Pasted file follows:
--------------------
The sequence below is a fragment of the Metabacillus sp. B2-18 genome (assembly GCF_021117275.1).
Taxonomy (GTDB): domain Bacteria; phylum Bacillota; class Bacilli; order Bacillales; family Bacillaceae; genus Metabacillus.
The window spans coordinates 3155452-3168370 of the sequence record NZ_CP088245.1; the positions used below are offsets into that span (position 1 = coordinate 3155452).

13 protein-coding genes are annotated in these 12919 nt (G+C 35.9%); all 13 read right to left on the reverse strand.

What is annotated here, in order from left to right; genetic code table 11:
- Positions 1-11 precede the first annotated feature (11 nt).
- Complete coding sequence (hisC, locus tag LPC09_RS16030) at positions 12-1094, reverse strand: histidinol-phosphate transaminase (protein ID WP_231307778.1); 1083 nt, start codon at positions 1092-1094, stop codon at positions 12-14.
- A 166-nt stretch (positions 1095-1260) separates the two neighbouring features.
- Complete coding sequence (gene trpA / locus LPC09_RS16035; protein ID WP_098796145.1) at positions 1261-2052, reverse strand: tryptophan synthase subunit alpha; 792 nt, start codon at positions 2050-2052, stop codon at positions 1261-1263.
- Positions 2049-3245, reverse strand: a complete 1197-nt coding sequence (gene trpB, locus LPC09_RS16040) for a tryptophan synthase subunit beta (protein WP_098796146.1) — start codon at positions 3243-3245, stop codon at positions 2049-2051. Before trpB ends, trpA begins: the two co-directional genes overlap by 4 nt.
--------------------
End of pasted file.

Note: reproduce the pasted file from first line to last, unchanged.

The sequence below is a fragment of the Metabacillus sp. B2-18 genome (assembly GCF_021117275.1).
Taxonomy (GTDB): domain Bacteria; phylum Bacillota; class Bacilli; order Bacillales; family Bacillaceae; genus Metabacillus.
The window spans coordinates 3155452-3168370 of the sequence record NZ_CP088245.1; the positions used below are offsets into that span (position 1 = coordinate 3155452).

13 protein-coding genes are annotated in these 12919 nt (G+C 35.9%); all 13 read right to left on the reverse strand.

What is annotated here, in order from left to right; genetic code table 11:
- Positions 1-11 precede the first annotated feature (11 nt).
- Complete coding sequence (hisC, locus tag LPC09_RS16030) at positions 12-1094, reverse strand: histidinol-phosphate transaminase (protein ID WP_231307778.1); 1083 nt, start codon at positions 1092-1094, stop codon at positions 12-14.
- A 166-nt stretch (positions 1095-1260) separates the two neighbouring features.
- Complete coding sequence (gene trpA / locus LPC09_RS16035; protein ID WP_098796145.1) at positions 1261-2052, reverse strand: tryptophan synthase subunit alpha; 792 nt, start codon at positions 2050-2052, stop codon at positions 1261-1263.
- Positions 2049-3245, reverse strand: a complete 1197-nt coding sequence (gene trpB, locus LPC09_RS16040) for a tryptophan synthase subunit beta (protein WP_098796146.1) — start codon at positions 3243-3245, stop codon at positions 2049-2051. Before trpB ends, trpA begins: the two co-directional genes overlap by 4 nt.